- TV Show
- Current Status
- In Season
When did you realize Grease: Live was killing it? Was it the start of “Freddy My Love,” when the camera swooned eye-to-eye with Keke Palmer at the precise moment she became a star? Was it “Born to Hand Jive,” when you watched a whole high school of swirling dancers and realized you actually cared about all these people, even Patty, even freaking Doody? Was it Vanessa Hudgens singing “There Are Worse Things I Could Do,” the usually kinetic camera slowly moving into an intimate close-up while the light shifted to a noirish red around her? Was it when Carly Rae Jepsen’s hair changed color for the third or fourth time, or any frozen moment from Haneefah Wood’s performance as Blanche, a GIF-for-all-occasions sustained exercise in brilliant pantomime? Or was it that part of the opening number, when Wendell Pierce played a few toots on his trombone in what has to be as the world’s best (and first) homage to Treme?
Live events are the thing now, they say. But there’s a big gap between “something happening right now” and “something that’s happening.” For me, Grease: Live started happening right away, when the oddly Lubezkian camera followed Jessie J behind the scenes and into the dressing rooms. There were the Pink Ladies: Vanessa Hudgens, Palmer, Jepsen, You’re the Worst‘s Kether Donohue. Hudgens held up a smartphone — and they posed for a selfie. The camera moved on, restless, out into the rain. El Niño couldn’t stop this beat. The dancers carried umbrellas; hey, it worked for Gene Kelly.
RELATED: Grease: Then and Now
I’m a human being, so I have fond memories of the 1978 big-screen Grease, starring peak Travolta and a movie-stealing Stockard Channing and a songbook that’s practically Great American for a world that only remembers the ’70s version of the ’50s. I knew that Grease: Live would incorporate elements of the movie and the original stage production. But director Thomas Kail transformed this small-screen Grease into a new kind of livestreaming celebration, at once smarter and grander than the film version and more intimate, raw, desperate. Cheese and trash and camp and nostalgia-baked vanilla pop: Grease is all that, with a story that one might reasonably declare “Vanderpump Rules-esque.” (Everyone’s always overreacting; barely anything happens.)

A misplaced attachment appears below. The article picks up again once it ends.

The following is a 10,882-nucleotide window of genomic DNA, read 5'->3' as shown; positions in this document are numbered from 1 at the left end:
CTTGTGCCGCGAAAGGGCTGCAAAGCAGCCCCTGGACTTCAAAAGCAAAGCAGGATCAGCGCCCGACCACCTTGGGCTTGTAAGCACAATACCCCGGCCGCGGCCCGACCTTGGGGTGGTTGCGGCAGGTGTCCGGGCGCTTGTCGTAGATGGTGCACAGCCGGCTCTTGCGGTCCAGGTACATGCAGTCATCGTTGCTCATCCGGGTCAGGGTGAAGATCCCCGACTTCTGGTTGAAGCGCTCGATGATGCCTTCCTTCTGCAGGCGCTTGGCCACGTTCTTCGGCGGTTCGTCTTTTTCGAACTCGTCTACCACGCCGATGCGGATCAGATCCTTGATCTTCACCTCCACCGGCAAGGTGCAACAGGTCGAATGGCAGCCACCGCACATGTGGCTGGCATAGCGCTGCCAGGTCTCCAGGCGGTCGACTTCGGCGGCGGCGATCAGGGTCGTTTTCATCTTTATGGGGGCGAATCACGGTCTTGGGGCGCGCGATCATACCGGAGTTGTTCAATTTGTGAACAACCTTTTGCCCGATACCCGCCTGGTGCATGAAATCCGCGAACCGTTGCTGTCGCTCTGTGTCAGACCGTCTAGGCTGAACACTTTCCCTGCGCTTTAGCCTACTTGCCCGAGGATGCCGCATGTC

But Kail and his thrill-drunk collaborators energized the material at every turn. It helps, I think, that Grease: Live clearly understands that this platonic saga of basically good badasses and basically nice mean girls is an ensemble piece. Danny Zuko and Sandy Young are sweet bores. As Danny, Aaron Tveit couldn’t touch Travolta’s goofy-sexy grace. As Sandy, Julianne Hough was the opposite of expressive — an inheritor of Olivia Newton-John’s energetic blandness. But no one questions Hough’s abilities as a dancer, and her numbers with Tveit radiated fun and true physical charisma.